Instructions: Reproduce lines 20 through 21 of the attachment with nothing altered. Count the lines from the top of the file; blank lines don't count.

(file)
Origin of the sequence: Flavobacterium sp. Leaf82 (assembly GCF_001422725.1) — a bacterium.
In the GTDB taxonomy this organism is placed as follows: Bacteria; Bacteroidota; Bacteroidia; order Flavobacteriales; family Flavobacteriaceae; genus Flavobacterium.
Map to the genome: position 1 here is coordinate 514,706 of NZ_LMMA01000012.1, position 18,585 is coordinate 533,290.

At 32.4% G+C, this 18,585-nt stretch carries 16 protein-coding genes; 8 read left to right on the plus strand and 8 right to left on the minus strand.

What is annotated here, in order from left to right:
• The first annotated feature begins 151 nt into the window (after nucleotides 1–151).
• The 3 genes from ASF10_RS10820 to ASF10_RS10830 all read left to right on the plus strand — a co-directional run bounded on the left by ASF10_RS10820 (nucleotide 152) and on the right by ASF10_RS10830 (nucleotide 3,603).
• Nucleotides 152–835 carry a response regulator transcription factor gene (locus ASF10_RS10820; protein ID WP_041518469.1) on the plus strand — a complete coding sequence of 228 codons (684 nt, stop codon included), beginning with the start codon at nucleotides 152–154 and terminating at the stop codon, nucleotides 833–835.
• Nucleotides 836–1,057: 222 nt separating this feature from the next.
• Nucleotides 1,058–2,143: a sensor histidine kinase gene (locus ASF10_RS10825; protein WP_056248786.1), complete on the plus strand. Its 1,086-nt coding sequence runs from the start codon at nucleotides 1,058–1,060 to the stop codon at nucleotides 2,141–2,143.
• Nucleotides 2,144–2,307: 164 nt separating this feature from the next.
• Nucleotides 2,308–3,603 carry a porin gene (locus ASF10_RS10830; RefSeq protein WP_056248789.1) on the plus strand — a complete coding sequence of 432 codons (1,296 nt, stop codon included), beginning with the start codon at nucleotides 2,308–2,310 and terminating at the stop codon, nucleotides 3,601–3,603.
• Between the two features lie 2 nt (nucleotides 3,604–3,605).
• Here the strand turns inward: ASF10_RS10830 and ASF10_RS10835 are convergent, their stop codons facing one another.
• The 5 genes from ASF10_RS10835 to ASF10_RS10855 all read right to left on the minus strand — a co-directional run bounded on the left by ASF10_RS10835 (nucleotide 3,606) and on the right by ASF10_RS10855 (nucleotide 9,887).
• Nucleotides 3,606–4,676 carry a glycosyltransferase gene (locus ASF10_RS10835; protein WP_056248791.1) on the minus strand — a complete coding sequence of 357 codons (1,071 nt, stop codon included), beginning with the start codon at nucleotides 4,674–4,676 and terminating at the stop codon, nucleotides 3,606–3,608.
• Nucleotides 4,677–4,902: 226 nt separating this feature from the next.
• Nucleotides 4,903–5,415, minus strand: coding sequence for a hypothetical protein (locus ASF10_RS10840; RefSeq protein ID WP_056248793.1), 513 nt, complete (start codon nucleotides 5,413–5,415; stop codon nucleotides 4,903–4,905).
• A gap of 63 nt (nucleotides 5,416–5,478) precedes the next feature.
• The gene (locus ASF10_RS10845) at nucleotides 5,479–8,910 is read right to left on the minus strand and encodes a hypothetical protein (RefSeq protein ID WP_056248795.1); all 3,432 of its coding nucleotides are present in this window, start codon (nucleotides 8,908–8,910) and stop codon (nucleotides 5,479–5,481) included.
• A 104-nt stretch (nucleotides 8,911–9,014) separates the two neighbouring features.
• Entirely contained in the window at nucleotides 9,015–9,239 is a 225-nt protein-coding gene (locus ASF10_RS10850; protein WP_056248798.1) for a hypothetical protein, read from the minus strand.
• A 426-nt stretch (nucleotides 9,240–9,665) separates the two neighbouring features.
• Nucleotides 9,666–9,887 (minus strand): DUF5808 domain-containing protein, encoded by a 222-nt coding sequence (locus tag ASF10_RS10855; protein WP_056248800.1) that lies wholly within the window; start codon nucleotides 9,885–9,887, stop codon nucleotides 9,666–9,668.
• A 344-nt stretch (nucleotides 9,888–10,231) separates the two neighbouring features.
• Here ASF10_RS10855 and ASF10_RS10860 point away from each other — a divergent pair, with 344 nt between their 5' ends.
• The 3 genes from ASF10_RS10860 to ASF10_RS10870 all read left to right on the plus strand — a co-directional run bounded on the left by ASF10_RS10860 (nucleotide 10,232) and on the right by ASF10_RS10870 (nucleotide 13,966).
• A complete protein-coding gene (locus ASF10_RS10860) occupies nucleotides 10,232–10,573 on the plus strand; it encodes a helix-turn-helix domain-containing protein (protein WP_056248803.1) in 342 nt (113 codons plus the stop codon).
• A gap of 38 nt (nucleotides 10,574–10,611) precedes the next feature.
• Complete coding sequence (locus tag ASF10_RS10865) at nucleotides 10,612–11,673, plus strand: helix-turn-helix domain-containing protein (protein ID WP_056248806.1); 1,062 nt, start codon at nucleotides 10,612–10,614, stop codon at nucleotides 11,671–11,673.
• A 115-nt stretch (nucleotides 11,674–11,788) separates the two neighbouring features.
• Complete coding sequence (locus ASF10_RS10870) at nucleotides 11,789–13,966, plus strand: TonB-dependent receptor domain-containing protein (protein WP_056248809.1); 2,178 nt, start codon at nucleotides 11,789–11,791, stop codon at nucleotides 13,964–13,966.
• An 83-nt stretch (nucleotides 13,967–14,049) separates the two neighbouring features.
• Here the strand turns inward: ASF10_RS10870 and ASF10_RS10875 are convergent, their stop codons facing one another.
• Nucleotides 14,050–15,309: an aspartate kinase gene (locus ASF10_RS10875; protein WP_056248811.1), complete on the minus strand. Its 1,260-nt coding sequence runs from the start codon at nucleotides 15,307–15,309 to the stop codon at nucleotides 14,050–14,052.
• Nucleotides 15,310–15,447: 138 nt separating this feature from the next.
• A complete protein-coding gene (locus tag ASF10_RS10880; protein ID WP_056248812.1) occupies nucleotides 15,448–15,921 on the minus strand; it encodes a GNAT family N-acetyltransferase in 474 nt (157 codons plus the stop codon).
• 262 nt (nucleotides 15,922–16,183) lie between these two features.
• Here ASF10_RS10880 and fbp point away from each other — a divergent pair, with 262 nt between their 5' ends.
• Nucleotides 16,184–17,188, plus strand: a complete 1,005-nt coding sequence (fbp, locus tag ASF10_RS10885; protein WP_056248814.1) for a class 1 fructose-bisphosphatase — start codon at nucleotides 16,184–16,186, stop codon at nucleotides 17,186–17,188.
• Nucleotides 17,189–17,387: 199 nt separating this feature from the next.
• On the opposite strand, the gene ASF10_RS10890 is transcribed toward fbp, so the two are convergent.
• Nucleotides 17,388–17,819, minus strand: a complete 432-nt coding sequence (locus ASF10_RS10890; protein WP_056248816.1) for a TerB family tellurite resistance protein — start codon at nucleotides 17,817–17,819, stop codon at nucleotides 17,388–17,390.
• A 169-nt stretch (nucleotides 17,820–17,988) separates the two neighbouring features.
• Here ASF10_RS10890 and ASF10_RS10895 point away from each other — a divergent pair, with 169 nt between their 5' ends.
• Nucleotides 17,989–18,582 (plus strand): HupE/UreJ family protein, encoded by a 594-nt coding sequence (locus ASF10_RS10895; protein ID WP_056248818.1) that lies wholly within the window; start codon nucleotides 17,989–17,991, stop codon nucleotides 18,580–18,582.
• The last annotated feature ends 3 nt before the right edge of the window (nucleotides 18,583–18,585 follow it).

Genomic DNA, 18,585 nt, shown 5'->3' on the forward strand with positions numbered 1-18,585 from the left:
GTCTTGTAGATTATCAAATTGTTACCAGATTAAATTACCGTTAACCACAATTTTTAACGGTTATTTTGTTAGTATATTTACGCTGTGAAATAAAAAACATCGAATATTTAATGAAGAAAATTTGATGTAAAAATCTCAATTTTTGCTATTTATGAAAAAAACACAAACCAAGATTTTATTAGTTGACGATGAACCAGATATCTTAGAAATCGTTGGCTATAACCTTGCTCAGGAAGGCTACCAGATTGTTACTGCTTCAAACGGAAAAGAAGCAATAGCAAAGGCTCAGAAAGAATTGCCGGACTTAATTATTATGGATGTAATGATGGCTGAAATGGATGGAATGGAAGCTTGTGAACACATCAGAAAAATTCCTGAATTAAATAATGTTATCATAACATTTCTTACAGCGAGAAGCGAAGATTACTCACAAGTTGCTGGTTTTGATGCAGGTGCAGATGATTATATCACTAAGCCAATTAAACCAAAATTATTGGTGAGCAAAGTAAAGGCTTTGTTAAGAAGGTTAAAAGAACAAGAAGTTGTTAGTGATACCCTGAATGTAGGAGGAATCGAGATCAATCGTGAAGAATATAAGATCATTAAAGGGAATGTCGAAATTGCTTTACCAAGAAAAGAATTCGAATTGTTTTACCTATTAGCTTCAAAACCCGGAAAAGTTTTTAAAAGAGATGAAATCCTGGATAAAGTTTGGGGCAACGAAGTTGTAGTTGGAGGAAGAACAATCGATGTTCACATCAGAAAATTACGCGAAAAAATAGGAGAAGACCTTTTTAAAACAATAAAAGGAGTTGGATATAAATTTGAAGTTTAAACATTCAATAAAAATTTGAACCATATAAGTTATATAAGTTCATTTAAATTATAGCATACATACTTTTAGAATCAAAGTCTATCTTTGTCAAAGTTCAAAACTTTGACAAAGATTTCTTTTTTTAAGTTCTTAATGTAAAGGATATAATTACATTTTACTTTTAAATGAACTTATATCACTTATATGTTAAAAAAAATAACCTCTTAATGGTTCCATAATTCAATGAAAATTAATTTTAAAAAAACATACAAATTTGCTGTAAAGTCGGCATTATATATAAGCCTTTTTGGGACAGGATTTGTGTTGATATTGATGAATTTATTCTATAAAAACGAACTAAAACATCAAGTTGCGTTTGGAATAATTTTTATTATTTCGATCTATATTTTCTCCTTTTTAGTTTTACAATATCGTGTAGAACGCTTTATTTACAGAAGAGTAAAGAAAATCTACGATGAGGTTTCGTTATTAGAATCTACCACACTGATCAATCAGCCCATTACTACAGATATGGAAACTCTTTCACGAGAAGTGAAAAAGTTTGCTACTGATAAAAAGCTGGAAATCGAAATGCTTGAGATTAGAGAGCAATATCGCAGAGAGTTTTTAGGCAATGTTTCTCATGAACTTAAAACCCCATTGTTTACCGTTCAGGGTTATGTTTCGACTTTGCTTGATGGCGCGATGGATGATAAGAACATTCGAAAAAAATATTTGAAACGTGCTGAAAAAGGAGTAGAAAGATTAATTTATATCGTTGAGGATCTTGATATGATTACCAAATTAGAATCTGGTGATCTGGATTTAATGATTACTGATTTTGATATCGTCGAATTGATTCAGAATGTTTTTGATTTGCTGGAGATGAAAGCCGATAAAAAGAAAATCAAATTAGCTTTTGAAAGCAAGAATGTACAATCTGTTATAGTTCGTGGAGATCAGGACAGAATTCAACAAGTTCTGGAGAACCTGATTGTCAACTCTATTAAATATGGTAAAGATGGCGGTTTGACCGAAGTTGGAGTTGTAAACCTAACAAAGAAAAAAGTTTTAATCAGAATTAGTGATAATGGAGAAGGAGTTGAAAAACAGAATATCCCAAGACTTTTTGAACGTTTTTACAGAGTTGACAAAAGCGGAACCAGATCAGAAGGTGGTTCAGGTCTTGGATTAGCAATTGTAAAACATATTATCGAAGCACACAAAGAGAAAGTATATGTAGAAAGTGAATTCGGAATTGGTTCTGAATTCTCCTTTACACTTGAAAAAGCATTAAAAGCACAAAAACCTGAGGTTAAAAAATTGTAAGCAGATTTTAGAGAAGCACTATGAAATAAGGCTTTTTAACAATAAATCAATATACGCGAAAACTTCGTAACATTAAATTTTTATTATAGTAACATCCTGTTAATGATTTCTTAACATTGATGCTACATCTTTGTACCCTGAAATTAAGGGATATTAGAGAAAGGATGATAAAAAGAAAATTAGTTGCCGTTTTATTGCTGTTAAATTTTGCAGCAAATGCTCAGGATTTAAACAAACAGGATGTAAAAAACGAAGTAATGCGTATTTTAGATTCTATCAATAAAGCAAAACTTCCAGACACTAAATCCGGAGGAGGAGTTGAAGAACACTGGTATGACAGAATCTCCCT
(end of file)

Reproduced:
• The gene (locus ASF10_RS10845) at nucleotides 5,479–8,910 is read right to left on the minus strand and encodes a hypothetical protein (RefSeq protein ID WP_056248795.1); all 3,432 of its coding nucleotides are present in this window, start codon (nucleotides 8,908–8,910) and stop codon (nucleotides 5,479–5,481) included.
• A 104-nt stretch (nucleotides 8,911–9,014) separates the two neighbouring features.